Law has been classified for different purposes and the purpose has determined the classification. The two commonest purposes are those of legislation and of teaching.
The oldest codes that have come down to us, of which one of the most complete is the code of the Babylonian King Hammurabi of about 1800 B.C., make little effort at what seems to us a logical classification.
In this code, as in the Greek codes of the fifth century B.C. as well as in the Twelve Tables, procedure plays a large part. The Corpus juris civilis, so far as the Digest was concerned, seems to have been arranged according to the sources of its material, one part being taken from the praetor’s edict, one from the writings of the Sabinian school, one from Papinian, and one miscellaneous.
Modern codes, beginning with the French Code of 1804, have for the most part followed the divisions introduced by the Institutes of Justinian in A.D. 533. The divisions are two: the law of persons and the law of things.
In the Institutes, inheritance was a part of the law of person, obligations part of the law of things, and penal law part of the law of procedure. Modern codes have separated these classes.
The modern tendency is to classify laws by subject matter, and, where codification is extensively used, there is, as in France, a separate code for each subject; a civil code, a code of criminal procedure, a code of commerce, a maritime code, a military code, an administrative code, and a forest code.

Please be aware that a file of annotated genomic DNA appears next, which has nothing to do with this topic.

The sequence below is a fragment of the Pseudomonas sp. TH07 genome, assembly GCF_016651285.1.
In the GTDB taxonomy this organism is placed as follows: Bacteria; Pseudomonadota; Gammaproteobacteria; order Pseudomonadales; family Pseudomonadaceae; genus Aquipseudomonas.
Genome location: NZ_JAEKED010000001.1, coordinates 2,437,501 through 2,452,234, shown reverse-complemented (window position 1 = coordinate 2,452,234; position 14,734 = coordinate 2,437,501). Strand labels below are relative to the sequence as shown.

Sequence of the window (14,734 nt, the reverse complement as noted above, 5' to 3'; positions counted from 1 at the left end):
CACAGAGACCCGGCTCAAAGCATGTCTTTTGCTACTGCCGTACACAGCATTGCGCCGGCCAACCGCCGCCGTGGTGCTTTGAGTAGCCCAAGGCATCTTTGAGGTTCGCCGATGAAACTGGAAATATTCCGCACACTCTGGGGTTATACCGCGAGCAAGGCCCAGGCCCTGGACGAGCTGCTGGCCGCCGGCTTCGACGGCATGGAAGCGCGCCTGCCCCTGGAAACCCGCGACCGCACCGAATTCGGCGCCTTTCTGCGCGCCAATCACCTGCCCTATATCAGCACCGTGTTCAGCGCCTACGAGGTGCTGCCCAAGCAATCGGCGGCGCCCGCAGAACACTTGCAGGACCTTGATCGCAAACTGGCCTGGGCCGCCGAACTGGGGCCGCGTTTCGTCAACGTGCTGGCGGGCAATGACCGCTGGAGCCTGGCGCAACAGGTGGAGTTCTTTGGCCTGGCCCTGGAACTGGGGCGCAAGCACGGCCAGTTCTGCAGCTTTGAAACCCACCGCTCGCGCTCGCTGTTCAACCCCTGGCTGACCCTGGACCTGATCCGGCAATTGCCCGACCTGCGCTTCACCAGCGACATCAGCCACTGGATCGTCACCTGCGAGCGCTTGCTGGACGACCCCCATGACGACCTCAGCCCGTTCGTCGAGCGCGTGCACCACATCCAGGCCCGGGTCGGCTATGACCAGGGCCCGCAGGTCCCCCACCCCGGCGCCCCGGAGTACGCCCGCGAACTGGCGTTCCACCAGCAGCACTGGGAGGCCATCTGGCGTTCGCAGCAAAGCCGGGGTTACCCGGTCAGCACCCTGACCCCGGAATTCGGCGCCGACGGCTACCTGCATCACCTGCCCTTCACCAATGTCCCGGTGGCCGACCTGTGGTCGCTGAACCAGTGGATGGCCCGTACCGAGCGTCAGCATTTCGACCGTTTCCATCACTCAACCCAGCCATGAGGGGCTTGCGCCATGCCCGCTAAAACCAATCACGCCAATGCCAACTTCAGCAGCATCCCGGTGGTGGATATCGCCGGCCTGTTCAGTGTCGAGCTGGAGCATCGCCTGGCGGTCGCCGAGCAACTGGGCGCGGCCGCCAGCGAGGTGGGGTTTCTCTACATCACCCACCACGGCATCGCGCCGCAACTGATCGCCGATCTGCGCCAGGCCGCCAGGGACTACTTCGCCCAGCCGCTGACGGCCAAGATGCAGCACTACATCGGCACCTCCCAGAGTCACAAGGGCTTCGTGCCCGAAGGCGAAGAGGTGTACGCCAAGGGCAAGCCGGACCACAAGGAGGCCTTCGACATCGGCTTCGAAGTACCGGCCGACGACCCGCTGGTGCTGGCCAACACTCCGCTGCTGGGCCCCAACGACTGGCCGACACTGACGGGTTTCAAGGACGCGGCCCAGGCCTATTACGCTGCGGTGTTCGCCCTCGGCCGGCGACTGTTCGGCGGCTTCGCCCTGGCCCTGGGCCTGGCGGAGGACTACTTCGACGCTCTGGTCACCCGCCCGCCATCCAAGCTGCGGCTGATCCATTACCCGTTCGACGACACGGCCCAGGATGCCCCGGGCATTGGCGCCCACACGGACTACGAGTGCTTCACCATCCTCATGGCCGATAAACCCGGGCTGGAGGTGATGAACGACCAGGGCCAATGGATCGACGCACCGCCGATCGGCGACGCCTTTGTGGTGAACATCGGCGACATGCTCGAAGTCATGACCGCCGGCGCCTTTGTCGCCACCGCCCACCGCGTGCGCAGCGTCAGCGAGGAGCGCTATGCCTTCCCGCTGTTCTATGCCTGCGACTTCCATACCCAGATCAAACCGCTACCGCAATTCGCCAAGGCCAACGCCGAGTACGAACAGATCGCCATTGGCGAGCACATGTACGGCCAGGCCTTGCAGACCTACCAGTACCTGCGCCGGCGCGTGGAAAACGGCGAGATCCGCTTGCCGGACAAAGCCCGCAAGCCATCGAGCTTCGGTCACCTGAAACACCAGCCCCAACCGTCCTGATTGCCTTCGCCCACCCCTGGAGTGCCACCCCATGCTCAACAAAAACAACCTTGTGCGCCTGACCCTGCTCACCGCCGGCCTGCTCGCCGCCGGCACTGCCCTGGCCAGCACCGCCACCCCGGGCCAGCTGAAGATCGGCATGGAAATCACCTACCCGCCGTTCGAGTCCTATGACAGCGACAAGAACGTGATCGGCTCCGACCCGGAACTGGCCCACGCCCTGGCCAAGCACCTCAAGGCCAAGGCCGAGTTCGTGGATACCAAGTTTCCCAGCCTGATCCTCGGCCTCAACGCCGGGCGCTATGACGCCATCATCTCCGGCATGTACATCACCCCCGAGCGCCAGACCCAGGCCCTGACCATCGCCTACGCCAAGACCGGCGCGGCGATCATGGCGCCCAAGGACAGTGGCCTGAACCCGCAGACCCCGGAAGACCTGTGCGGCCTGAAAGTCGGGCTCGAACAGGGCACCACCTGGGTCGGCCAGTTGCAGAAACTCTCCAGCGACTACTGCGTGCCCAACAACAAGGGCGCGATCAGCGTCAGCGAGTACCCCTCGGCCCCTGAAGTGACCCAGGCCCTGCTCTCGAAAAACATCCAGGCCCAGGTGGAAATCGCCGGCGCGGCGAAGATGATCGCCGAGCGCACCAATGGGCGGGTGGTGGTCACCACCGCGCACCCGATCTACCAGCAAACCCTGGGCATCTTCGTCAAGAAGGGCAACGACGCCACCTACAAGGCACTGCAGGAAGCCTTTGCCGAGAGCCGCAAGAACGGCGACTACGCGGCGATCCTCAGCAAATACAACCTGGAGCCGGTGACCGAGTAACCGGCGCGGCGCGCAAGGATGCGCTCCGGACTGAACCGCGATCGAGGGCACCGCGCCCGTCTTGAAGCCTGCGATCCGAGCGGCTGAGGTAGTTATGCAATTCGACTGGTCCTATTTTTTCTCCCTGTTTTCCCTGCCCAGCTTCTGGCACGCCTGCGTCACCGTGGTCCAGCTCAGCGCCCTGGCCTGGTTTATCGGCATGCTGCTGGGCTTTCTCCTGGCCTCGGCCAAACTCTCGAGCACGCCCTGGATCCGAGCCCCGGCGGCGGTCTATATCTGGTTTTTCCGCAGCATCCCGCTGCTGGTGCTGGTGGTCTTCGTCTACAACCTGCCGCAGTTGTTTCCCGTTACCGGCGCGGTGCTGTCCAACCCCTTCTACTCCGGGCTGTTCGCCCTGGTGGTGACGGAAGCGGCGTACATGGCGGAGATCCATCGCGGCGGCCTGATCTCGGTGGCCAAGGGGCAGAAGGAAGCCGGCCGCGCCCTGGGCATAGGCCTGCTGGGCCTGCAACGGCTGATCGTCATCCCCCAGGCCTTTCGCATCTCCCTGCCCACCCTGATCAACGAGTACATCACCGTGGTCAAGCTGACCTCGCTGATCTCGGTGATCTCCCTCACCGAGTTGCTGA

Other jurisdictions, such as California, have an even greater number of codes.
Changes in economic conditions being new matters into prominence and often require new classifications. The importance of labor relations, for example, has made it necessary to segregate “labor law” as a special body of law for purposes of teaching, and while administrative courts have been functioning in France since 1804, the subject of “administrative law” is a relatively new one in common-law countries and is rapidly growing in importance.
Similarly, it has been found advisable to deal with such subjects as “constitutional law,” “tax law,” and a few others as separate categories for purposes of exposition. More limited classifications such as “motor-vehicle” laws illustrate the special effect of new methods of transportation, and “aeronautic law” is one of obviously increasing importance.
In most instances, practical and not logical considerations are paramount in determining classification. Standardization of customs and of social conditions will create a need for common standards in classification which will in them play a large part in standardizing both procedural and substantive law.